Catriona McCarron, wealth manager at Ascot Wealth Management also sees some advantages and disadvantages of taking on new clients via Zoom, as she points out: “It can be difficult to gauge the ‘soft’ facts that drive the client’s priorities, as there is less small talk than in face-to-face meetings. Usually an office-based meeting involves a coffee and a bit more light ‘getting to know someone’ conversation − even just remarks about finding the office or comments on their family.
“Nonetheless, being able to share my fact find or risk questionnaire on screen, while working through the client’s answers is great for ensuring that all essential information is captured.
“And after each discovery meeting, we always send a follow-up report reiterating our understanding, which can lead to clients mentioning other areas they’d like to discuss, or clarifying information on pension values, for example.”
Screen sharing is also helpful in other ways, as Ms McCarron says: “Often a client will ask a question on our portfolios, and rather than following up on email later, I can share my screen and give them a live illustration of performance.”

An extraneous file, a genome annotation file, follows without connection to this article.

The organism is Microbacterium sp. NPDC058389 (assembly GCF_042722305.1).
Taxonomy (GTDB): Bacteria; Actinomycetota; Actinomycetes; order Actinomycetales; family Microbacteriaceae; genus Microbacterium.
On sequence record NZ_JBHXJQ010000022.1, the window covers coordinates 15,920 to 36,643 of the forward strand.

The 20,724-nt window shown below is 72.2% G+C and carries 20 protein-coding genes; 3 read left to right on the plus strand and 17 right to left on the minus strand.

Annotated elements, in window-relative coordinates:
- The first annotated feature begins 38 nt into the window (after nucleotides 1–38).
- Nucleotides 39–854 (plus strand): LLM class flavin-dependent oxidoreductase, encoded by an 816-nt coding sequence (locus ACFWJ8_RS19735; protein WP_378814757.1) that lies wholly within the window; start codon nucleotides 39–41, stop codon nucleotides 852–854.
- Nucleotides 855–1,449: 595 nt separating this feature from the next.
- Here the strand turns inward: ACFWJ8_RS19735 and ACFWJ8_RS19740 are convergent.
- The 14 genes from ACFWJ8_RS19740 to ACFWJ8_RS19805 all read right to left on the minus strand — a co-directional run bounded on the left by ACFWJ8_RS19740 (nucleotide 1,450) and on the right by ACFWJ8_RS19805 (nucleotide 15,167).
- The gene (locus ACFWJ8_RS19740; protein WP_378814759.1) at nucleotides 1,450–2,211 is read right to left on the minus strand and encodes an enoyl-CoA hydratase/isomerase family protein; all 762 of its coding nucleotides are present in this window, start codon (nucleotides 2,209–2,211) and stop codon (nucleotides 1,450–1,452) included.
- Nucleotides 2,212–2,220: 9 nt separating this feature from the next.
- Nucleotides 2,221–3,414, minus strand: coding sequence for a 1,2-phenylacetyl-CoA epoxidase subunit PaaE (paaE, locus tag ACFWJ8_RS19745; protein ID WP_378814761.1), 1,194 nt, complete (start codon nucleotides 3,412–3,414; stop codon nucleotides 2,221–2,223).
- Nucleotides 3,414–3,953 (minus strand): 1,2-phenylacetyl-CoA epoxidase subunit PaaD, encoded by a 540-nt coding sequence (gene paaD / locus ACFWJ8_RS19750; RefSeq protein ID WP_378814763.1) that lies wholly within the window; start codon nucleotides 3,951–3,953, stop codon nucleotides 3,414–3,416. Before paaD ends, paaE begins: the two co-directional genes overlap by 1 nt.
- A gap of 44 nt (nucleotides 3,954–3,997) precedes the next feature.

Ross Leckridge, associate director at Johnston Carmichael Wealth has also found this beneficial: “I’ve been able to bring up documents, such as investment fact sheets, and example cash-flow models to help demonstrate my point. These visual aids can really help.”
Ms McCarron has also found that working with clients via Zoom saves time and further enhances client service, as she explains: “We’ve found that clients working from home can be slightly more flexible with meeting times. We’re conducting quicker 30-minute catch ups, which saves travel time to and from either office. This means we have more time for servicing the client’s needs and it increases our follow-up communication speed”.
Mr Leckridge takes a similar view: “Meetings tend to be easier to organise, and happen sooner, because clients don’t have to factor in travel times and arrangements. As long as we both have a spare hour on a given day, we can log on and hold our meeting online, so meetings are not exactly spontaneous, but they don’t have to be planned so far in advance.”
So are video calls here to stay? Mr Churchouse says: “It’s the way forward, for the next six months and it hasn’t been difficult, as clients have expected it”.
He is, however, less convinced that Zoom is interchangeable with seeing clients in person, as he concludes: “It works very well, but doesn’t replace a face-to-face meeting, where you can see nuances that you don’t get on a Zoom call.”